"It kind of springboarded me into my career and what I'm doing now," said Auger, who played four seasons at UMass-Lowell after being selected by the Chicago Blackhawks in the sixth round of the 2006 NHL draft. "It was an incredible opportunity."

The Belleville, Ontario, native retired after the 2018-19 season and bought a restaurant equipment company in his hometown.

Downsides include long game-day bus rides and holidays away from family. Contracts are not guaranteed; break team rules and you can get released. It's also hard to get a work visa for spouses or girlfriends.

Petgrave, a 31-year-old Canadian, hasn't played since the Oct. 28 game and the Steelers quietly signed another defenseman. The club has declined to comment on Petgrave and no charges have been filed in Johnson's death.

In Sheffield, Petgrave's team often hangs out at Firepit Rocks but lately they have kept a low profile.

"Before you'd pretty much have the whole team, like 20 of them," said Markuss Jansons, a chef at the downtown restaurant. "Now, it's a lot less. It's not the same."

Jansons, a 20-year-old college student who plays for one of Sheffield's development teams, said Petgrave is well-liked and quiet.

Petgrave's 129 penalty minutes led the league last season, but in past years some players were well into the 200s. He also was Sheffield's co-leader in points in the regular season last year with nine goals and 39 assists. He was given 32 minutes in penalties for verbal abuse of an official in an October 2022 game. A month later, he was fined and warned for similar actions. He had a one-game suspension for a "a slew-footing incident" in the AHL in 2018.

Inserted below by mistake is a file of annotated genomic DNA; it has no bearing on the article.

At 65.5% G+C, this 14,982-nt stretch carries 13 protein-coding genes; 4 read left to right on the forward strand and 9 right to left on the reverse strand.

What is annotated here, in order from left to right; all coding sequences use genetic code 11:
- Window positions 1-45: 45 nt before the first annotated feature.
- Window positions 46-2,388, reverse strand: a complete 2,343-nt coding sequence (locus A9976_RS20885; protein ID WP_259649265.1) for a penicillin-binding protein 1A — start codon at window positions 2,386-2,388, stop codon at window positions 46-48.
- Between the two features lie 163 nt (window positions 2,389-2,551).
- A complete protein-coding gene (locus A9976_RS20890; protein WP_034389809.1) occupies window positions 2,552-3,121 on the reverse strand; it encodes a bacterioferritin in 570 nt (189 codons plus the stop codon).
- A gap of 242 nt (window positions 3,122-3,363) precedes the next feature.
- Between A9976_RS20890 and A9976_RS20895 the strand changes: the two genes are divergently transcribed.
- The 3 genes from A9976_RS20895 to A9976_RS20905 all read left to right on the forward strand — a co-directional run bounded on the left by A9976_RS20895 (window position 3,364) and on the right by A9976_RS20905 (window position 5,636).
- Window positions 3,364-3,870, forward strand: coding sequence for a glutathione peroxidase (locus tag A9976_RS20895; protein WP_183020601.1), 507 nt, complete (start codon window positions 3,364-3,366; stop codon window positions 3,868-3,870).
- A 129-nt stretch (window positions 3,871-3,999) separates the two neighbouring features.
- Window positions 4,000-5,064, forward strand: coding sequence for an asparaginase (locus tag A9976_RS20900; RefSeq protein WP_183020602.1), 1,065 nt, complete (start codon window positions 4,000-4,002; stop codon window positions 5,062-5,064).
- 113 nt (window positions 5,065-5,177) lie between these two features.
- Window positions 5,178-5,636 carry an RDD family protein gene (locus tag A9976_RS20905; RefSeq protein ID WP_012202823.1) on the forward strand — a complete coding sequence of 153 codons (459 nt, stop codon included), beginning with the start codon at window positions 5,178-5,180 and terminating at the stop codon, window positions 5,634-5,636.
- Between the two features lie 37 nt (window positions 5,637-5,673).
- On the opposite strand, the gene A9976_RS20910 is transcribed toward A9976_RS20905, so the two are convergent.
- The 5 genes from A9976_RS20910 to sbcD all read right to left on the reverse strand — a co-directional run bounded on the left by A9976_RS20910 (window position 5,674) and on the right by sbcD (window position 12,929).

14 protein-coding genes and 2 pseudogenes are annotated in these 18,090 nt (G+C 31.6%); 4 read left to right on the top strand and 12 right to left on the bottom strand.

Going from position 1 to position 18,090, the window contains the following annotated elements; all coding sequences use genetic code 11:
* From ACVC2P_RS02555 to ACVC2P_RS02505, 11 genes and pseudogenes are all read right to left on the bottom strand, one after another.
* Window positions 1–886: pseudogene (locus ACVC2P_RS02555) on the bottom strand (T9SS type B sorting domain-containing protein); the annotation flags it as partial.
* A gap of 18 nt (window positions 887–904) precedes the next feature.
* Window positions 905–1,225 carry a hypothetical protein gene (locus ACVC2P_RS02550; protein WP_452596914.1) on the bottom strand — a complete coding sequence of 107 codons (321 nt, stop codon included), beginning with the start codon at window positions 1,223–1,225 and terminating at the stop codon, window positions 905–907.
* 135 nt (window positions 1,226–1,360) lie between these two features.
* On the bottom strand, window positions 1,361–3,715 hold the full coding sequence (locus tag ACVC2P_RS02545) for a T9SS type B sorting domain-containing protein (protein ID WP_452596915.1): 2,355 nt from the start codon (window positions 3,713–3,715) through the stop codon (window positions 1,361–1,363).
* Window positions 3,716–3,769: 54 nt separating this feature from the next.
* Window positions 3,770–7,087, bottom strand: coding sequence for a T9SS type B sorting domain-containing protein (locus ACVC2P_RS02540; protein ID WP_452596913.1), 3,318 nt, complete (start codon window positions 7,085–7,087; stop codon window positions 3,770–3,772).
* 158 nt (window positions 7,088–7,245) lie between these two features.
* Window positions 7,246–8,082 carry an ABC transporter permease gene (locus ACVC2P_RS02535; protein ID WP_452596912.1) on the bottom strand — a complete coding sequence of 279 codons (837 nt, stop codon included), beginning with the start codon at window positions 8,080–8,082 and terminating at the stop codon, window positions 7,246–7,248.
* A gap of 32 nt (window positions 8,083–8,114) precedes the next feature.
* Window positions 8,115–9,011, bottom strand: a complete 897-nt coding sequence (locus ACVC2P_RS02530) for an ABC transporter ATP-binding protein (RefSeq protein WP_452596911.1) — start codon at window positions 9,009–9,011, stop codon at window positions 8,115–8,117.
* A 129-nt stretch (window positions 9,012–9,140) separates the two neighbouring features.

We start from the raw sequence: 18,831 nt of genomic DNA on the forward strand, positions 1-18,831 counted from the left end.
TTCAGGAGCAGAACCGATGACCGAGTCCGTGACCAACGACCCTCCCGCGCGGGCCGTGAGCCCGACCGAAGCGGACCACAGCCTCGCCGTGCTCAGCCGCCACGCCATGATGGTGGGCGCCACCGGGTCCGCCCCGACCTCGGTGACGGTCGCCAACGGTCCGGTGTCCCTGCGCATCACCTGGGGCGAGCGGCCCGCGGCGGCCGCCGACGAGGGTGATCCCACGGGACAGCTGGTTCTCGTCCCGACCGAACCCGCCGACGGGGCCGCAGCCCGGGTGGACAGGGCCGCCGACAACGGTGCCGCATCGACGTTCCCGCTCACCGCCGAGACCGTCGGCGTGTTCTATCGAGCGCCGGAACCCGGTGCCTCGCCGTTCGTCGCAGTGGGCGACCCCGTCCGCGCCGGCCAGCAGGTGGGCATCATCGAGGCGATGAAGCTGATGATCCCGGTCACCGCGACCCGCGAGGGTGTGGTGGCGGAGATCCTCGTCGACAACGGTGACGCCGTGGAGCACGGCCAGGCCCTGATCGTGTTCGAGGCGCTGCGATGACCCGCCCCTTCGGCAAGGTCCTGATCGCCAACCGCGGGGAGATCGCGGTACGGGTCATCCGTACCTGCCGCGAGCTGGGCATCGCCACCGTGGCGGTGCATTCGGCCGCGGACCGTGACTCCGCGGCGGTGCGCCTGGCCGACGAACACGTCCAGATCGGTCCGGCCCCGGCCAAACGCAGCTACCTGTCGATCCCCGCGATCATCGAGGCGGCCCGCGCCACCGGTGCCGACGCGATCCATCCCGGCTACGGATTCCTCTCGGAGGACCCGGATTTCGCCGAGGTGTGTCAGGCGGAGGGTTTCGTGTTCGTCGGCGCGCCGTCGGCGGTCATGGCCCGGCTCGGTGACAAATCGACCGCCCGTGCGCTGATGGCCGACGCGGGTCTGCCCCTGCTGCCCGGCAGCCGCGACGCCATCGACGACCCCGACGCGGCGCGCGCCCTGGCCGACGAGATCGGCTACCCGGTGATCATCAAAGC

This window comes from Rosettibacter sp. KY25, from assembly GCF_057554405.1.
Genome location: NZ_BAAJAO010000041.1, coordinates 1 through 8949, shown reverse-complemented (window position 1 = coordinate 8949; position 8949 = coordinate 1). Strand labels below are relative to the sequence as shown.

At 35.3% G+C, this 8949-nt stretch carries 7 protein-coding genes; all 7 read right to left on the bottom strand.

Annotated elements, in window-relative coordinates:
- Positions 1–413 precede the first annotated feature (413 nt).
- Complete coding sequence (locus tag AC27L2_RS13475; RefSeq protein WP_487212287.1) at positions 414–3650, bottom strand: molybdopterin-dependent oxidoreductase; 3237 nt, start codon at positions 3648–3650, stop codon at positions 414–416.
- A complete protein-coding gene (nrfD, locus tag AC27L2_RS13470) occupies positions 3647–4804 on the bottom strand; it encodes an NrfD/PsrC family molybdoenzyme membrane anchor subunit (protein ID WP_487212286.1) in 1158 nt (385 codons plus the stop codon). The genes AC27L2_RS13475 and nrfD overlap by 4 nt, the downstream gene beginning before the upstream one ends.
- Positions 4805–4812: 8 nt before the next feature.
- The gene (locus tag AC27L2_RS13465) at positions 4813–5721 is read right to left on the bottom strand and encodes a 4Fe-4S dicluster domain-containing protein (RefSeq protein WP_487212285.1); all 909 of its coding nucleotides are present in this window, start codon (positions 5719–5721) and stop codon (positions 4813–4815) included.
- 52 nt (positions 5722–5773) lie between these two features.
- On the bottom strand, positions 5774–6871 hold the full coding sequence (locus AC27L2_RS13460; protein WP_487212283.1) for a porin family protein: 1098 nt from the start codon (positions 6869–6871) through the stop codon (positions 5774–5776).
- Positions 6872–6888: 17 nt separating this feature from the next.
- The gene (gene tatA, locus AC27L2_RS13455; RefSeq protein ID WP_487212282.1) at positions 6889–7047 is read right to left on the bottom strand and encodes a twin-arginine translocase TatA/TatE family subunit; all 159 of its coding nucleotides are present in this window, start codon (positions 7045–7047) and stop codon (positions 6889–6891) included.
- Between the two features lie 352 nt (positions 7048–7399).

Nottingham teammate Westin Michaud defended Petgrave, posting on social media that it was "clear to me his actions were unintentional." The post has since been removed. Nottingham defenseman Victor Bjorkung, told a Swedish newspaper there "isn't a chance that it's deliberate." Bjorkung had played the pass to Johnson and said he was traumatized by what he saw. He has left the team.

Auger and Petgrave were teammates with the Brampton Beast of the ECHL.

"He was an offensive defenseman, he skated really well," Auger said. "My experience with Matt was very, very positive. He was a great person. He was a great teammate when he came to us."

Pacha, at a service in Johnson's hometown, called him the "best player on the team" but with "zero ego." Some import players are demanding "but not Adam. He kept saying 'Omar, I'm low maintenance, don't worry about me."'

Kirsty Charles, the Panthers fan, still can't believe Johnson is gone. They shared an elevator the day before the Sheffield game.

"He was genuinely a really lovely guy," she said.

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AP Hockey Writer Stephen Whyno contributed from Washington.